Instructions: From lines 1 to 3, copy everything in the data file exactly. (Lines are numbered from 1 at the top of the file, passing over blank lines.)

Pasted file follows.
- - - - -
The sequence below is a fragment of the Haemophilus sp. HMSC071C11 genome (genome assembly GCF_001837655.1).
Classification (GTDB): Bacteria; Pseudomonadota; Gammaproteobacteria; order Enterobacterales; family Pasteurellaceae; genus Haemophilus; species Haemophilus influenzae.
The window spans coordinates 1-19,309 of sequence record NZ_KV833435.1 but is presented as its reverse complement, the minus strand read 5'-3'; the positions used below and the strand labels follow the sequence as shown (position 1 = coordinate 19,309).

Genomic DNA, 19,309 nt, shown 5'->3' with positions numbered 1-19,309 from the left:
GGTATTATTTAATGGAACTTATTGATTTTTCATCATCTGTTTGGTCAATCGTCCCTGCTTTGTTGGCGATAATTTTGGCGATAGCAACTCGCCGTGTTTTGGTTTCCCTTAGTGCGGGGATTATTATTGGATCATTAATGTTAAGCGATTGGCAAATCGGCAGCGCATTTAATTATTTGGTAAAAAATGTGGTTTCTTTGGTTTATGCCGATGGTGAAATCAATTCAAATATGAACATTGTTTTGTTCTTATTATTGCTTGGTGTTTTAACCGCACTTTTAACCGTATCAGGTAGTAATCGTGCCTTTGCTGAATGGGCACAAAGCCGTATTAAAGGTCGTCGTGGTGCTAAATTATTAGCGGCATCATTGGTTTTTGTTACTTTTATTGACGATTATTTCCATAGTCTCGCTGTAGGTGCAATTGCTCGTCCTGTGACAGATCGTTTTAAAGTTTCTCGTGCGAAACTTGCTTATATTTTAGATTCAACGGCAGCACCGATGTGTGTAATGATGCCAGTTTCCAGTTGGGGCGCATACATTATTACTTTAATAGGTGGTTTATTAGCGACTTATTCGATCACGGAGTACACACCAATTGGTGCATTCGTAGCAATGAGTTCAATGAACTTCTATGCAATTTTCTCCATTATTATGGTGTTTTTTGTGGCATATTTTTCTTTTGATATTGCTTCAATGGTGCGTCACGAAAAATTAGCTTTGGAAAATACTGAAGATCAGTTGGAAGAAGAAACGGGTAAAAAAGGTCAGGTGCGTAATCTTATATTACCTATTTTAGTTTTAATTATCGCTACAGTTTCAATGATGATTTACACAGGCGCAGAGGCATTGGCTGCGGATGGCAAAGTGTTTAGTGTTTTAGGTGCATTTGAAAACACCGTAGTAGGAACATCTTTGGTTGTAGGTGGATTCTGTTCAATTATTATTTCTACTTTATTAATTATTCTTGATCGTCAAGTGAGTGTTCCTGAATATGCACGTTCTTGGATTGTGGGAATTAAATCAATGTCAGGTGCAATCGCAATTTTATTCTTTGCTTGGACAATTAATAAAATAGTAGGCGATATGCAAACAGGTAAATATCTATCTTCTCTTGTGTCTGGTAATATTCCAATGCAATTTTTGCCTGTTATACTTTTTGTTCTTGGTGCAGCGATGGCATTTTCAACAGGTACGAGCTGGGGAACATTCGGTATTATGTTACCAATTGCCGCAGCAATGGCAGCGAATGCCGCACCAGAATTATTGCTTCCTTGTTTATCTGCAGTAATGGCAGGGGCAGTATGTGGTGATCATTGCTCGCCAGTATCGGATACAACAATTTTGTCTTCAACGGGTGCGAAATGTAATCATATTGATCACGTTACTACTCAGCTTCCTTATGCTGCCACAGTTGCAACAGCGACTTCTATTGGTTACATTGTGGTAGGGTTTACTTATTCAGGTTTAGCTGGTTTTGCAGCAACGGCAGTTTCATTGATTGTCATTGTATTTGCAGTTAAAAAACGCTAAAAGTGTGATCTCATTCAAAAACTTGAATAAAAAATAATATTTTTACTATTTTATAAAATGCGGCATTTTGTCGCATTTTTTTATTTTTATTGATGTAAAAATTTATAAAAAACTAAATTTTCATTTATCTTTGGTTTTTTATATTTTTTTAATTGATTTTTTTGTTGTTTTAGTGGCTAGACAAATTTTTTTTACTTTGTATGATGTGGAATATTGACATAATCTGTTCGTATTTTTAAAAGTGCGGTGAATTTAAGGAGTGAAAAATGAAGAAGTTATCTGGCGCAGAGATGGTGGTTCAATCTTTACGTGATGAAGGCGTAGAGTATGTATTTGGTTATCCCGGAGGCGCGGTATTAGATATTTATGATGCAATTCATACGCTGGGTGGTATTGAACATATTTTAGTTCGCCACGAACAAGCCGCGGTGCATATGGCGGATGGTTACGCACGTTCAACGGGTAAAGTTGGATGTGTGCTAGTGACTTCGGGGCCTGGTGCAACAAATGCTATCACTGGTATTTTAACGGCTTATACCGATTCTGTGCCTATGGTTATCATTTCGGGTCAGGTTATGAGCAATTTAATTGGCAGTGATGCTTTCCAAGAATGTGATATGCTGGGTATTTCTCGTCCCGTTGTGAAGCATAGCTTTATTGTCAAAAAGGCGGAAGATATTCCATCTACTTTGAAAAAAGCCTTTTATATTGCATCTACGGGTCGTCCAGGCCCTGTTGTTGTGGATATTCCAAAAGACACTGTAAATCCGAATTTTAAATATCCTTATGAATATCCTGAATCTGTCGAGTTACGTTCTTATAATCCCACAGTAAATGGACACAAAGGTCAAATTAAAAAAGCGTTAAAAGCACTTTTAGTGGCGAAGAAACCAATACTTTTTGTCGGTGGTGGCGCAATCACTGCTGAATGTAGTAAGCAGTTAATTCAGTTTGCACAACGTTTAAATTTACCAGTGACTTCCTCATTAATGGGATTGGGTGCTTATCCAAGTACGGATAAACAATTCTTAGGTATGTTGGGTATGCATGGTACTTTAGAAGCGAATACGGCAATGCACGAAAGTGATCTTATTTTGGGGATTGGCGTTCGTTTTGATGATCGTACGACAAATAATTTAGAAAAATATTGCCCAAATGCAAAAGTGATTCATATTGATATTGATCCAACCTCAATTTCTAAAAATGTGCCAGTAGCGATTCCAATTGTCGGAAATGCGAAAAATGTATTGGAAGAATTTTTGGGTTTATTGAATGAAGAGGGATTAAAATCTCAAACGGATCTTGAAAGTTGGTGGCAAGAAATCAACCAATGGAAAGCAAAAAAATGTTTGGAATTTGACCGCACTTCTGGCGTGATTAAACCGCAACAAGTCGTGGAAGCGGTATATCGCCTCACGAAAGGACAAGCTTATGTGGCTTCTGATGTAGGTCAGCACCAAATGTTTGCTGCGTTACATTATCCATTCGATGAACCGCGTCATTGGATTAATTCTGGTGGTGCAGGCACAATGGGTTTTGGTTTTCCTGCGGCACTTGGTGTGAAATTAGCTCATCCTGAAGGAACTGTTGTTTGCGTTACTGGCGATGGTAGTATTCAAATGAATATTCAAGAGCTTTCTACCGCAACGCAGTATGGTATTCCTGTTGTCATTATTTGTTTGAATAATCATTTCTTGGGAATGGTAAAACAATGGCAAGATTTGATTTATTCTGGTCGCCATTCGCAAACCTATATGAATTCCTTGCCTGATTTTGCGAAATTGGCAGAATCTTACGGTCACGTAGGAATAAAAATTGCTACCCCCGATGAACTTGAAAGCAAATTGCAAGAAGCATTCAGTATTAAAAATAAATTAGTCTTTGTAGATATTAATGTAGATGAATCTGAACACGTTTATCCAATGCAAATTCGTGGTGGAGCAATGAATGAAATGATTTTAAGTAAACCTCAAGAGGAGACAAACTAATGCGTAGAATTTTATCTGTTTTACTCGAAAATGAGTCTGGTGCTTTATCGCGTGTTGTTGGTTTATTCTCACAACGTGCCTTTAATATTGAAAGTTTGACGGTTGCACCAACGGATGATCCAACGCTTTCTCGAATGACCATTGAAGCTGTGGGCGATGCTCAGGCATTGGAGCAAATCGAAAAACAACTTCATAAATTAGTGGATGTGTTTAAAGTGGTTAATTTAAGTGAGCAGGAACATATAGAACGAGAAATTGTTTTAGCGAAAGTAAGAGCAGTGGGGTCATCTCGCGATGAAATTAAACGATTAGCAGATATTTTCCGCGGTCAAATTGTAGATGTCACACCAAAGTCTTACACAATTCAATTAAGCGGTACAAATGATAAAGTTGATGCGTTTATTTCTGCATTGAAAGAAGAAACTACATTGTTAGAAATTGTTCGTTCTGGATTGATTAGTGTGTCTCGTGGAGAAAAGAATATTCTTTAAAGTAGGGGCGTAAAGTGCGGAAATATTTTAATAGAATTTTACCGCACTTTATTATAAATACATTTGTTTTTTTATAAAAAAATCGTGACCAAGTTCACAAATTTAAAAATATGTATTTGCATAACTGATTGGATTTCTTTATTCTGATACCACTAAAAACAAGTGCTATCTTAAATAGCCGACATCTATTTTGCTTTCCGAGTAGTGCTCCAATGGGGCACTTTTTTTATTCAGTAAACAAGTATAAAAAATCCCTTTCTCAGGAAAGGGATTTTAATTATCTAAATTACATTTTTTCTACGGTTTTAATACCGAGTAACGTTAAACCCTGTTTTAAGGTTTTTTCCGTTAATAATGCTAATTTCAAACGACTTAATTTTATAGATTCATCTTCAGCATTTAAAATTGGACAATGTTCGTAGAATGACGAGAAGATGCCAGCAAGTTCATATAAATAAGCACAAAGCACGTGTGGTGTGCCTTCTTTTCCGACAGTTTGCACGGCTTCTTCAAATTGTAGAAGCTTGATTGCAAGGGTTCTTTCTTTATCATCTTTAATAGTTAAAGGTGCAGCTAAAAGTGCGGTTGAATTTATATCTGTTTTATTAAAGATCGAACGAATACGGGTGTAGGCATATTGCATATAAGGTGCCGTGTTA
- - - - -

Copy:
The sequence below is a fragment of the Haemophilus sp. HMSC071C11 genome (genome assembly GCF_001837655.1).
Classification (GTDB): Bacteria; Pseudomonadota; Gammaproteobacteria; order Enterobacterales; family Pasteurellaceae; genus Haemophilus; species Haemophilus influenzae.
The window spans coordinates 1-19,309 of sequence record NZ_KV833435.1 but is presented as its reverse complement, the minus strand read 5'-3'; the positions used below and the strand labels follow the sequence as shown (position 1 = coordinate 19,309).